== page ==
Republican gubernatorial nominee Scott Wagner says Pennsylvanians will bear the financial burden of Democratic Gov. Tom Wolf’s plan for a severance tax on natural gas production in the Commonwealth.
In a May 21 email sent to supporters, the York County-based state senator wrote that Wolf’s plan to impose a tax on natural gas extracted, or "severed," in Pennsylvania "would be financed by Pennsylvania’s working class."
But would the severance tax — expected to raise $108 million in the first year — actually be financed by Pennsylvanians?
A severance tax is paid by drillers who pass the production expense on to retailers of the commodity, in this case utility companies, who would then likely offset the added expense by charging higher rates to end-of-the-line consumers. The tax has a variable rate based on the price of natural gas and the volume produced by a given well.
Terry Engender, a professor with Penn State’s Department of Geosciences, added, "The reality is that any cost put on the industry will be passed on to consumers. That’s a fact of life."
In this case, it’s a question of where those consumers are located. And that’s not unusual.
According to The Fiscal Times, "Virtually all energy states benefit from passing their cost of government to consumers outside their borders. Texas avoids an income tax in large part by charging a 7.5 percent severance tax on natural gas and a 4.6 percent severance tax on crude oil. North Dakota now gets 40 percent of state revenues from severance taxes."
Beth Melena, Wolf campaign spokeswoman, said in an email, "Pennsylvanians are currently paying to improve roads and schools in Oklahoma and Texas while getting nothing in return."
At a press conference earlier this year, Wolf argued that in-state consumers wouldn’t see their utility bills spike because of a severance tax. He pointed to an Independent Fiscal Office (IFO) report in making the claim that 80 percent of natural gas produced in Pennsylvania is used by customers in other states and that, as a result, "80 percent of the revenue raised by a reasonable severance tax would be paid by customers outside of Pennsylvania."
We reached out to the IFO to see if this interpretation is accurate. Mark Ryan, deputy director for the nonpartisan state agency, said, generally speaking, it is.
"I don’t think we’ve explicitly said that, but that could be considered a fair interpretation," Ryan said.
Ryan said that based on federal data, the IFO estimates Pennsylvania natural gas consumption is about 20 percent of total production in the Commonwealth. The Energy Information Administration (EIA) said because of Marcellus Shale production here, Pennsylvania can meet its own demand. Pennsylvania is one of the largest natural gas-producing states in the country.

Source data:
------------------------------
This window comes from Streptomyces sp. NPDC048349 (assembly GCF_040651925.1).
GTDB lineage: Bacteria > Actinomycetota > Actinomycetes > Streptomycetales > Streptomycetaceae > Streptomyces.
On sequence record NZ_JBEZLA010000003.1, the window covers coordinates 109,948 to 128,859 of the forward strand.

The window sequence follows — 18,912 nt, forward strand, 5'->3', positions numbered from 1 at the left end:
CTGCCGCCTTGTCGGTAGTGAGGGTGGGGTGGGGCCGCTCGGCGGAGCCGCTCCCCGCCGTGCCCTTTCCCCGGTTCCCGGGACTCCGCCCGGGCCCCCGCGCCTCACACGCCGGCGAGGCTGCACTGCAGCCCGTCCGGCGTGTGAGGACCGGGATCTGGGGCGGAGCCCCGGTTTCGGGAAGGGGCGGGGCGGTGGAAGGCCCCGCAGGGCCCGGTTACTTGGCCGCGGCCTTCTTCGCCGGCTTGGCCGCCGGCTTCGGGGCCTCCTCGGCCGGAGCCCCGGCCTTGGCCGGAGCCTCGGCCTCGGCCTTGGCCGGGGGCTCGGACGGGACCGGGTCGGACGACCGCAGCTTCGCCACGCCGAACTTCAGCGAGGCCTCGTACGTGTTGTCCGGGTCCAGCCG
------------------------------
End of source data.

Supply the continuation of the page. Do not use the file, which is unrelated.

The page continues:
"The remaining 80 percent — one could assert it’s being exported, and that’s just a rough measure," he added.
Those percentages, however, can and do change, shifting the amount of gas remaining in the commonwealth and that which is exported.
Meanwhile, Wagner’s camp is doubling down on its claim.
"It’s clear Gov. Wolf doesn’t understand simple economics," said Wagner spokesman Andrew Romeo in an email. "If Pennsylvania’s gas industry is taxed further, that tax will be passed on to consumers in Pennsylvania. The governor can try to spin it all he wants, but the Pennsylvania Chamber of Business and Industry and the Marcellus Shale Coalition both have disagreed with his assessment of what would happen to utility bills in Pennsylvania."
Wagner said Wolf’s severance tax "would be financed by Pennsylvania’s working class." And with Pennsylvanians consuming roughly 20 percent of the gas produced here, the severance tax likely will cause utility bills in Pennsylvania to grow.
But according to the IFO, more of the expense would be absorbed by consumers in other states where Pennsylvania natural gas is shipped.
Additionally, there are many factors that would impact the ratio — everything from market forces to commodity prices to the tax amount levied to the availability of pipeline infrastructure across Pennsylvania to move gas to other markets.
Without that nuance, Wagner’s claim leads a reasonable reader to conclude that the entirety of the burden would be borne by residents of the Commonwealth.
Given that, we rate the claim Mostly False.